Sadness stops speech, but it does not necessarily stop action. In his grief, Jesus may have embraced the words of the Psalmist: “Weeping may linger for the night, but joy comes with the morning” (Psalm 30:5b). And in that anticipated joy, Jesus realized his life-bringing purpose and called out, “Lazarus, come forth!” For us, the action may be wordless, in the form of a hug or a card sent in the mail. Simply by engaging sadness in its most genuine form, we move through it. We have to move through it—thoughtfully, prayerfully, thoroughly—and find what we can find on the other side of it.

For people of the Christian faith, the reality and promise of resurrection goes a long way toward lifting the heaviness of sadness. We can at least become functional again. Some say their sadness never leaves them, and it may not; but eventually the One who is sad with us says, “Okay, my dear one, I am carrying this one with you, but it’s time to re-engage with the world around you.” Anyone who has lost a spouse or a child knows this. The pain is unspeakable, as is the sadness; but sometimes “exercise” helps in the meantime.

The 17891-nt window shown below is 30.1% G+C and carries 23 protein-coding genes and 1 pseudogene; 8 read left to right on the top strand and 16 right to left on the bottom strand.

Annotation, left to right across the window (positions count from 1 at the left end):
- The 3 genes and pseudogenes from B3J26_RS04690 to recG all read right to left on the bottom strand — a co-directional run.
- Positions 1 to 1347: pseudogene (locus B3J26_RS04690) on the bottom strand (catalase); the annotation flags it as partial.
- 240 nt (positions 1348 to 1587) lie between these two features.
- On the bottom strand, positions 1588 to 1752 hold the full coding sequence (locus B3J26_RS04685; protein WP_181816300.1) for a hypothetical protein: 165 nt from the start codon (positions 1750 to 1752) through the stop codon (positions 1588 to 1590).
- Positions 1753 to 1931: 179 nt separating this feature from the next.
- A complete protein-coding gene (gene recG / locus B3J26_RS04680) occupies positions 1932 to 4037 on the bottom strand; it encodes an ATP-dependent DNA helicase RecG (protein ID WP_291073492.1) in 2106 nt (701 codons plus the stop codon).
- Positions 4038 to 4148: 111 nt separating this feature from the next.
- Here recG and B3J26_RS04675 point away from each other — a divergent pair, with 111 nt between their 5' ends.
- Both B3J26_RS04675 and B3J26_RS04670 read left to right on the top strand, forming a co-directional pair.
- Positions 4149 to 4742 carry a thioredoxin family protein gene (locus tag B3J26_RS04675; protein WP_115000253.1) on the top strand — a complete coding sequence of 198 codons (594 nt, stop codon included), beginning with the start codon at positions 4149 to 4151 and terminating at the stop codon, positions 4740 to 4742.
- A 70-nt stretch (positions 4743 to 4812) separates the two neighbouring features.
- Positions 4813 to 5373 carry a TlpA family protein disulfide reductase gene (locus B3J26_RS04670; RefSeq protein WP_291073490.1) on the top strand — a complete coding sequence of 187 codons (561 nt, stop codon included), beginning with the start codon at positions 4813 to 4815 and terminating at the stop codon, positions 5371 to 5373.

For Jesus, sorting out his situation in the Garden of Gethsemane, it was “bargaining” just one last time: “My Father, if it is possible, let this cup pass from me; yet not what I want but what you want” (Matthew 26:39). When the answer was “No, I want you to walk through the valley of death as we agreed to do,” Jesus summoned the courage available in his being to submit to the Father and face the wayward earthly authorities according to God’s plan. Yes, of course, it led to his death. Our sadness, at a much smaller level, often involves some kind of death, too: the death of a dream, of a home, of a relationship, of a plan. With that death (or loss) comes grief; after the stillness and silence of a first response, we are encouraged by the example of our Savior to exercise our faith, walk in the light, and do our duty.